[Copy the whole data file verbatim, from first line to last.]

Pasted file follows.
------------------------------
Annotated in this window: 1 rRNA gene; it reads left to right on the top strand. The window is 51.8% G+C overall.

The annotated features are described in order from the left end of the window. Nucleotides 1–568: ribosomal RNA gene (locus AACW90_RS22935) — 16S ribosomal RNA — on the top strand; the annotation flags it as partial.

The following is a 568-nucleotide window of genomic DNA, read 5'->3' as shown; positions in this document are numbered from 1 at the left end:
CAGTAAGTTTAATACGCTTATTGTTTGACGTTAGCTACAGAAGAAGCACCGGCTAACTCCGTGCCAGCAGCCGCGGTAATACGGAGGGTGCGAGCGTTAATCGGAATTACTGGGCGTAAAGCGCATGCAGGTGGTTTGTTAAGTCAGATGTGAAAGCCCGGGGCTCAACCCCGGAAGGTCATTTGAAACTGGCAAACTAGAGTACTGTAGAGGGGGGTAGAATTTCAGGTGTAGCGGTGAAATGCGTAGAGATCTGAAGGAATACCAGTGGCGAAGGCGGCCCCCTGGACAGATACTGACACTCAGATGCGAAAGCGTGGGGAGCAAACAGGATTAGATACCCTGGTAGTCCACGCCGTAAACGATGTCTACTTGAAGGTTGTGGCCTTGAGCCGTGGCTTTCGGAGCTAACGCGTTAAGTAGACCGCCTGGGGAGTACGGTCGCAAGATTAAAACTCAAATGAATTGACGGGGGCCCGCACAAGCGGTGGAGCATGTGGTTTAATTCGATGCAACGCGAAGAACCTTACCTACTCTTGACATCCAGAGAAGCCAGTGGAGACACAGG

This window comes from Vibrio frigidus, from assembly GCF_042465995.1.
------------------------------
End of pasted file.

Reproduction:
Annotated in this window: 1 rRNA gene; it reads left to right on the top strand. The window is 51.8% G+C overall.

The annotated features are described in order from the left end of the window. Nucleotides 1–568: ribosomal RNA gene (locus AACW90_RS22935) — 16S ribosomal RNA — on the top strand; the annotation flags it as partial.

The following is a 568-nucleotide window of genomic DNA, read 5'->3' as shown; positions in this document are numbered from 1 at the left end:
CAGTAAGTTTAATACGCTTATTGTTTGACGTTAGCTACAGAAGAAGCACCGGCTAACTCCGTGCCAGCAGCCGCGGTAATACGGAGGGTGCGAGCGTTAATCGGAATTACTGGGCGTAAAGCGCATGCAGGTGGTTTGTTAAGTCAGATGTGAAAGCCCGGGGCTCAACCCCGGAAGGTCATTTGAAACTGGCAAACTAGAGTACTGTAGAGGGGGGTAGAATTTCAGGTGTAGCGGTGAAATGCGTAGAGATCTGAAGGAATACCAGTGGCGAAGGCGGCCCCCTGGACAGATACTGACACTCAGATGCGAAAGCGTGGGGAGCAAACAGGATTAGATACCCTGGTAGTCCACGCCGTAAACGATGTCTACTTGAAGGTTGTGGCCTTGAGCCGTGGCTTTCGGAGCTAACGCGTTAAGTAGACCGCCTGGGGAGTACGGTCGCAAGATTAAAACTCAAATGAATTGACGGGGGCCCGCACAAGCGGTGGAGCATGTGGTTTAATTCGATGCAACGCGAAGAACCTTACCTACTCTTGACATCCAGAGAAGCCAGTGGAGACACAGG

This window comes from Vibrio frigidus, from assembly GCF_042465995.1.